A Consideration When You Click “Buy”

By: Anthony Marletta, Green Purchasing

When you log into your account on amazon.com and if, like me, you’re a little crazy about researching what you buy, you search through all of the product reviews. In any of the reviews do they mention where the product came from? Sure, they talk about the size, or the value, or their use of the product, But it’s pretty rare that you hear someone mention, “I actually chose this jacket because it was made in Bangladesh.”

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Most people, including myself, don’t usually think about the life cycle of a product when they buy something. Granted, its not exactly an easy thing to do these days. Most companies don’t want you to think about what it took to create their product.

Look at the shirt you’re wearing right now. Did you ever even think about that fact that it came from somewhere other then clearance rack at Marshalls? (I know I didn’t.)

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Arifa
Cue Arifa, a single mother of 4, who earns $24/month at a garment factory in Bangladesh with conditions similar to those banned in the U.S. in 1938. Somehow I feel a little worse now about the Nike t-shirt I am wearing..But its not just clothes.From the cars we drive, to the food we eat, everything you buy (or don’t buy) today defines part of who you are. Each choice we make has a different impact on the world from an economic, social, and environmental perspective. But the most important thing you can do is make the effort to be an informed consumer. Unfortunately, right now becoming a informed consumer isn’t as easy as many would like it to be. Today, many companies use some sort of green marketing method to gain the attention of the eco-friendly consumer. However, too often these are just marketing strategies used to deceive the customer into thinking that the organization’s policies are more environmentally friendly then they really are. The Federal Trade Commission recently put out a guide to help educate the consumer, and help them avoid “greenwashing.”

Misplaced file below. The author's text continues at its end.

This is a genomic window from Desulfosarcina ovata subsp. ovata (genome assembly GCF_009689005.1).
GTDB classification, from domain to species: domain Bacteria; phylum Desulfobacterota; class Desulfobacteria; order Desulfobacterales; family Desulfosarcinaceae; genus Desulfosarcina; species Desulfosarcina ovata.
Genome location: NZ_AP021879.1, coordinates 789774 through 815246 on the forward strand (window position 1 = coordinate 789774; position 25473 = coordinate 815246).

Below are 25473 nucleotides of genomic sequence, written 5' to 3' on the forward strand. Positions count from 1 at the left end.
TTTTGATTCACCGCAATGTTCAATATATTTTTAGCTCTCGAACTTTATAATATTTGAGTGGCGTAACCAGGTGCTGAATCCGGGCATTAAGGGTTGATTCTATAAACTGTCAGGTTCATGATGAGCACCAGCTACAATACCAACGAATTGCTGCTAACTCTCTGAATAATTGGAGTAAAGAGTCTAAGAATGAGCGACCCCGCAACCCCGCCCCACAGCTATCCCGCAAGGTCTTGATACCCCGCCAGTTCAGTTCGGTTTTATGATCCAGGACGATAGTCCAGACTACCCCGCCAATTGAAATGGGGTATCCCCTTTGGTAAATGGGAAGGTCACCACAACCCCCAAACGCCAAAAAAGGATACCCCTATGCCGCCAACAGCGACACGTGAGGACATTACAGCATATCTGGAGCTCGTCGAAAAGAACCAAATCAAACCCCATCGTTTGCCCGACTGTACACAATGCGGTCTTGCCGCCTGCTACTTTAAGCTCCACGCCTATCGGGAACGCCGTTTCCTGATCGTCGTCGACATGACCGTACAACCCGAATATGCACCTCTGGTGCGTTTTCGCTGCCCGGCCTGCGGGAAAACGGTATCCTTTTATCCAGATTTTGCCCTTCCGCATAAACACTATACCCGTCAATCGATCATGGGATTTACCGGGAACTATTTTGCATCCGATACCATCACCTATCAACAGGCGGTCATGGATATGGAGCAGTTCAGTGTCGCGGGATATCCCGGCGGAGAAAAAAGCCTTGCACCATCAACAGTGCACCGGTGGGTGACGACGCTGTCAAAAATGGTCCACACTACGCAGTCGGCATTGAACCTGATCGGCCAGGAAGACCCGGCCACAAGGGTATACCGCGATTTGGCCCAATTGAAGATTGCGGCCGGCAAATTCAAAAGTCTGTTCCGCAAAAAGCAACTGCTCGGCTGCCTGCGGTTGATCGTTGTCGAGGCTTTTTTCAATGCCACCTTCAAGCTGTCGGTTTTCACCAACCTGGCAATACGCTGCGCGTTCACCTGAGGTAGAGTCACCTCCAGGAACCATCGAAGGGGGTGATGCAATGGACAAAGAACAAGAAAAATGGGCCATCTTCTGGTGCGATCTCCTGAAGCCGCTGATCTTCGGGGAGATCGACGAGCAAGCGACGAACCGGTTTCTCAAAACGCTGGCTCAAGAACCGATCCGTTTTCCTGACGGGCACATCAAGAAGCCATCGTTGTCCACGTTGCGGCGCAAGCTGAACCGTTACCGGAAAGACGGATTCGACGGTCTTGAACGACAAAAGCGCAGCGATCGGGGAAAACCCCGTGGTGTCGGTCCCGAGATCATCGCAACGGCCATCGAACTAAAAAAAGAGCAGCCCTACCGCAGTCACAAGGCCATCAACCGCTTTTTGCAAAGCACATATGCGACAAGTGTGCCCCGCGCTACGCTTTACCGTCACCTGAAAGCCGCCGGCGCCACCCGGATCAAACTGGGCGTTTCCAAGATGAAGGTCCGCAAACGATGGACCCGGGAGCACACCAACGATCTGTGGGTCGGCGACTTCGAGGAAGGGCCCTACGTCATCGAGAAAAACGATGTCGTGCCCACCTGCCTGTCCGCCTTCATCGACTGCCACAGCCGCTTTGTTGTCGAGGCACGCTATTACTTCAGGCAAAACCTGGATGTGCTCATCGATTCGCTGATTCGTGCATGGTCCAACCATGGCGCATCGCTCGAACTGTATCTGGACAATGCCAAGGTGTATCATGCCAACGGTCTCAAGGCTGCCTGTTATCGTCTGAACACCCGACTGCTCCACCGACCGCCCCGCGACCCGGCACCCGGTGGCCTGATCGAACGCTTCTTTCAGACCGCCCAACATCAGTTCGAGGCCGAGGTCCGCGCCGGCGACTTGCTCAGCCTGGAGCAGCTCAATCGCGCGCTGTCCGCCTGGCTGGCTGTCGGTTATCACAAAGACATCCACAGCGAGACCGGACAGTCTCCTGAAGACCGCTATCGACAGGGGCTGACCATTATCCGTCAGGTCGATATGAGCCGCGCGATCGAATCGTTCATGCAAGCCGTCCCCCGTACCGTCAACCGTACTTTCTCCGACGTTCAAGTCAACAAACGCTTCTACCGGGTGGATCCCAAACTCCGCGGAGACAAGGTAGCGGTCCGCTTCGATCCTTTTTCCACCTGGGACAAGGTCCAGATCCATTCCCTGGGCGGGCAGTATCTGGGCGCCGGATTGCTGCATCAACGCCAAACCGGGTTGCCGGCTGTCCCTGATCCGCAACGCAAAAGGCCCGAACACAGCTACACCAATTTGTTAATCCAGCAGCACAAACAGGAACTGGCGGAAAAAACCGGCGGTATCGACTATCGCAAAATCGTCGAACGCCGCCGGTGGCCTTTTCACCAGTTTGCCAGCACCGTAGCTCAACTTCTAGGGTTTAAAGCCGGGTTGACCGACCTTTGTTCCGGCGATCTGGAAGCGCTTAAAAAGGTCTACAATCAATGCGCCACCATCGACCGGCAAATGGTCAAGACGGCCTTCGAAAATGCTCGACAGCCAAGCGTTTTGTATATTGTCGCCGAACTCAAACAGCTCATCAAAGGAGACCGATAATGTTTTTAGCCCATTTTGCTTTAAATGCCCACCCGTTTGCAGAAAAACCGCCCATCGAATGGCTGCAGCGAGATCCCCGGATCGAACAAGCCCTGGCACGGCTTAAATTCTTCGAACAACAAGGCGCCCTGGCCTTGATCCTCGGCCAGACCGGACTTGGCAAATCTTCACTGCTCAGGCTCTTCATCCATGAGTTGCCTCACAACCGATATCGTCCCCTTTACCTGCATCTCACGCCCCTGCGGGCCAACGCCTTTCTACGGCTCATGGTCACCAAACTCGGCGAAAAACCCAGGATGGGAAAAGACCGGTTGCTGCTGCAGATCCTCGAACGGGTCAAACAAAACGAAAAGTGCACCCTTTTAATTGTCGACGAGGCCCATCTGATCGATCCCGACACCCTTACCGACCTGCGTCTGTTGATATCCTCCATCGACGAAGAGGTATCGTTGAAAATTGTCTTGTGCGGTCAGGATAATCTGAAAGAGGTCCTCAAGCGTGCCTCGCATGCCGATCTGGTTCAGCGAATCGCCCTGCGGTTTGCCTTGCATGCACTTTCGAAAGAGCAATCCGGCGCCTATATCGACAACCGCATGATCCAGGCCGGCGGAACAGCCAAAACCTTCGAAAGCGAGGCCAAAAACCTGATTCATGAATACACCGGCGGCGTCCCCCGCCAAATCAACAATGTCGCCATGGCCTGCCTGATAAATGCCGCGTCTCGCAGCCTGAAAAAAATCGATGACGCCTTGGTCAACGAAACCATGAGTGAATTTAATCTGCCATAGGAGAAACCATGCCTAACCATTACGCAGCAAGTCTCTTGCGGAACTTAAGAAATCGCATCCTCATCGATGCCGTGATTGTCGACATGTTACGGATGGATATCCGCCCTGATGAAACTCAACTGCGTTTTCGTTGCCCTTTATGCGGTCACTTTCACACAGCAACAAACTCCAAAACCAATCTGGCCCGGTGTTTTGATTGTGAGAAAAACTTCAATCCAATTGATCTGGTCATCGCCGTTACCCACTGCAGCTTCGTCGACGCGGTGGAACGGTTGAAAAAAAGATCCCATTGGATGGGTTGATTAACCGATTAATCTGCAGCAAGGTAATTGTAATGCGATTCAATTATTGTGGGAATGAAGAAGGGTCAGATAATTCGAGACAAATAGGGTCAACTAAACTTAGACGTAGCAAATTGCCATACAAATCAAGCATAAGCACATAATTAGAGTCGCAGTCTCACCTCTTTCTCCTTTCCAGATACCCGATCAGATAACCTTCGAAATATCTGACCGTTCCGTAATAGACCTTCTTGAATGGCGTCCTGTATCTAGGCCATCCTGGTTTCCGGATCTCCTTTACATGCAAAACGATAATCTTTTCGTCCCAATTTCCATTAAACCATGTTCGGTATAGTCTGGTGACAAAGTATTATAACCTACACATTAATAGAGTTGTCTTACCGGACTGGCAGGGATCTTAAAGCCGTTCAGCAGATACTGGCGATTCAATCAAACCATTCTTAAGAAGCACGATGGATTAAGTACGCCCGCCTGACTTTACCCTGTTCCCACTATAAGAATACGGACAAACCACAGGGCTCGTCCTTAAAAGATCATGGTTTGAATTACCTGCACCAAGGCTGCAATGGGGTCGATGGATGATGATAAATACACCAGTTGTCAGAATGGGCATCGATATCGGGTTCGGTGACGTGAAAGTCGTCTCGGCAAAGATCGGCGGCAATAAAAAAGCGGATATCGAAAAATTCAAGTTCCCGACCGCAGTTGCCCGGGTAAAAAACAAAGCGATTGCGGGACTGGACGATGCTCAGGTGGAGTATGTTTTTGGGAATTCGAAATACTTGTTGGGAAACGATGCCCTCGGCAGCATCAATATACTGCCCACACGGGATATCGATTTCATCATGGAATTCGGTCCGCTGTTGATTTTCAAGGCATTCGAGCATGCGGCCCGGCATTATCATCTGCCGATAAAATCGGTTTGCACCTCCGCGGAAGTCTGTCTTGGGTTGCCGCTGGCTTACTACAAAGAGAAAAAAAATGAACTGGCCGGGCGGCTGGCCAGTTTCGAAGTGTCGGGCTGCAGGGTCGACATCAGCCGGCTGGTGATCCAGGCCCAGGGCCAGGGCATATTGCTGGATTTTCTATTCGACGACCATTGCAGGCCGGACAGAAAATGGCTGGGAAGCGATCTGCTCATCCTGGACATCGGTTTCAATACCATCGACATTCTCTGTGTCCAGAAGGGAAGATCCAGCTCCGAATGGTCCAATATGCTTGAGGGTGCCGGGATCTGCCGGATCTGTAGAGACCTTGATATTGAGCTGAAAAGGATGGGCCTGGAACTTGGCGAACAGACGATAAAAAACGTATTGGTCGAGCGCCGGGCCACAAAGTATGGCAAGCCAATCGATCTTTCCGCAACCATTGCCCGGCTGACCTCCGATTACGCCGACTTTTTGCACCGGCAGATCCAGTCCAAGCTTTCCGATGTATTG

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An example would be nestle’s latest eco-shape water bottle. Here they advertise that they are using 15% less plastic then their previous bottle, which is true. But it misleads the consumer into thinking that the idea of using recyclable plastic water bottles are an eco-friendly way to drink water, when clearly the use of a reusable bottle would be a better choice.

 As a nation, it’s crucial that if/when we consume, we do so in a conscious and informed way. The choices we make have effects that interconnect us with people, places, and the natural environment around the globe.

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